Similar to Java portlets, PL/SQL portlets provide a flexible approach to build Web applications that cannot be satisfied by built-in portlets. For example, your application may require implementation of special business rules or logic or meet custom-designed authorization requirements. PL/SQL portlets are commonly used when you need to perform data intensive operations by using SQL and PL/SQL. Oracle Portal offers a rich set of PL/SQL APIs, such as programmatic provider registration, object level privilege management, user interface control, or multilingual support.

For example, any information provider can create custom portlets to display an application to users through Oracle Portal. Developers simply build their portlets according to Oracle Portal Developer Kit (PDK) specifications and register the provider with Oracle Portal. Developers can use the Oracle PDK to develop portlets to suit their needs.

Examples of portlets you can build using PL/SQL

You can build the following portlets using PL/SQL:

  • Content upload portlet

  • Site map portlet

  • Sophisticated data entry and report portlet

2.3 Expertise Required

While some of the portlet building tools do not require portlet development skills, others assume a strong technical background. This section describes each tool in terms of the level of knowledge required to use it effectively.

2.3.1 Web Clipping

Web Clipping is a tool that does not require any technical background at all. However, if you want to parameterize the Web page content that you clipped, you need to have an understanding of public portlet parameters and page parameters.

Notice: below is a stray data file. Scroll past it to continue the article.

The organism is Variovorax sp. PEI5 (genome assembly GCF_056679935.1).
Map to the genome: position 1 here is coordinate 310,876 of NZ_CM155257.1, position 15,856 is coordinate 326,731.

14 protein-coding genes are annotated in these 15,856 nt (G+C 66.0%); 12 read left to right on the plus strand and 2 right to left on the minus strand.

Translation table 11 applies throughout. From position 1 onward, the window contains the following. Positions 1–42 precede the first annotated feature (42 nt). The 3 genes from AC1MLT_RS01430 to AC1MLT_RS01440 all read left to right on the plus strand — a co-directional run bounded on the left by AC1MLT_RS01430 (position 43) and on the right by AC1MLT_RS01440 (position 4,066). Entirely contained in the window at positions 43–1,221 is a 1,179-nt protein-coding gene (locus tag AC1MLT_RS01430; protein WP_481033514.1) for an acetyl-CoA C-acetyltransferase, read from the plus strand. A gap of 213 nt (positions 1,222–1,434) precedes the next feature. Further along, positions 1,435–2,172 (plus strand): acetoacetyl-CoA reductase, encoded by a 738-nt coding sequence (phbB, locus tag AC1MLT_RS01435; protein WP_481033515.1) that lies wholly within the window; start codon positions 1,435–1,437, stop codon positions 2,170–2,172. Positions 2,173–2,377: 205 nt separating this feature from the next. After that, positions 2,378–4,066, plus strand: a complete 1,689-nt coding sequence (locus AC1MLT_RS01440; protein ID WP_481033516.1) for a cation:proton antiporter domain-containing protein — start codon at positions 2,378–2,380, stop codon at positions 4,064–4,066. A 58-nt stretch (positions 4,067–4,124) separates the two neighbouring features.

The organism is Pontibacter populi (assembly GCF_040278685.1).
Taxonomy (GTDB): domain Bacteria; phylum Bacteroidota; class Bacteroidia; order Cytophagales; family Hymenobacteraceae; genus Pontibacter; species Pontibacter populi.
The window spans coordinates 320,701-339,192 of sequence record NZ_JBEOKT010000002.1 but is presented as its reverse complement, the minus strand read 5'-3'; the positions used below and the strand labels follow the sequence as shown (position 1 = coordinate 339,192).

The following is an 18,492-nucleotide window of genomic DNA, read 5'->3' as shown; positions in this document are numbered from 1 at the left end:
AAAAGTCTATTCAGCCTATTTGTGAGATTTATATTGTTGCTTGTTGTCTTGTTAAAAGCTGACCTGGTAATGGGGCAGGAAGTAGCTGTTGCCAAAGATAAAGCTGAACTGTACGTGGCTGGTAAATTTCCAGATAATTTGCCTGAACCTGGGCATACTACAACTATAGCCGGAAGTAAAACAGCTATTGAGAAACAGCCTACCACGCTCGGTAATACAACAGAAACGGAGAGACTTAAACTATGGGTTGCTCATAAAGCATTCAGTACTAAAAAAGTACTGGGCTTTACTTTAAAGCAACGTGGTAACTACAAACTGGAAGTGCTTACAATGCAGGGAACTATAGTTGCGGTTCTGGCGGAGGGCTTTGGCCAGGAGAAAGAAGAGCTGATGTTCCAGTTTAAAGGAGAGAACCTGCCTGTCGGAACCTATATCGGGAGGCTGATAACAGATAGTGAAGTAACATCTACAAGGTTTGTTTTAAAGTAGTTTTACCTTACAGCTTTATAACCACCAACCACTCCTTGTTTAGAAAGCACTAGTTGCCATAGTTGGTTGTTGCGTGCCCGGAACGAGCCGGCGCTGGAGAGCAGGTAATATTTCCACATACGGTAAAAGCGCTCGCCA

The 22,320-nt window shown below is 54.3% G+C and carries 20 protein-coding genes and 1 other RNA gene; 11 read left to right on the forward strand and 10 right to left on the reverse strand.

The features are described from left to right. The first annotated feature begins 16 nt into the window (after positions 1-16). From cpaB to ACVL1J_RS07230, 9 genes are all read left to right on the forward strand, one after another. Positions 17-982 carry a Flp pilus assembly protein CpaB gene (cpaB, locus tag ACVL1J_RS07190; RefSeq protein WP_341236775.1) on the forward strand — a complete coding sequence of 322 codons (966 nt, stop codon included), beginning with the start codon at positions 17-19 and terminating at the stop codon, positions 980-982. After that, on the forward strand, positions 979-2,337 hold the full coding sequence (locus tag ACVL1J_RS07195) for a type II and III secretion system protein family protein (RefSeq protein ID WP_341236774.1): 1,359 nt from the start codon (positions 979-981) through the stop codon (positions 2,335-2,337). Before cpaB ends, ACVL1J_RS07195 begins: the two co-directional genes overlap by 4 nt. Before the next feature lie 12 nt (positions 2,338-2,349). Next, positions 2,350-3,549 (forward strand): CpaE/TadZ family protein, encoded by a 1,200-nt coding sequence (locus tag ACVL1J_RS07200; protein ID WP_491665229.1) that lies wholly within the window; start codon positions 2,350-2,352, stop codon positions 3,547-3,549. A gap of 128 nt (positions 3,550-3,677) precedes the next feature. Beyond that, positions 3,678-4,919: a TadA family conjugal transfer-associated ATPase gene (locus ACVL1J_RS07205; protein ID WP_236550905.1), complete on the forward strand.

2.3.2 OmniPortlet

OmniPortlet requires you to have basic knowledge of the data source you want to leverage in your portlet. Table 2-2 lists the types of data sources that can be used with OmniPortlet and describes the type of information required to work with each type.

Table 2-2 OmniPortlet Data Sources

Data Source Required Information

Spreadsheet

The URL that points to the spreadsheet containing the data that you want to display in the portlet.

SQL

The connection information to the data source and the SQL query that retrieves the data from the database.

XML

The location of the XML source and optionally the address of the XSL filter and the XML schema.

Web Service

The Web Services Description Language (WSDL) URL, the method of the Web service, and optionally the XSL filter URL and the XML schema URL.

Web page

The Web page data source uses the same environment as Web Clipping. No technical background is required.

J2EE Connector Architecture

Although not displayed on the OmniPortlet Wizard's Type page, a J2EE Connector Architecture (JCA) 1.0 adapter is also available. JCA provides a mechanism to store and retrieve enterprise data such as that held in ERP systems (Oracle Financials, SAP, PeopleSoft, and so on).


2.3.3 Java Portlets

To build Java portlets, you must know at least a subset of J2EE. Knowing HTML, Java servlets, and XML is a must, and JSP experience is recommended. Additional Java knowledge is optional, depending on the task you want to perform. Using Java portlets you can access any data source (supported by the Java language).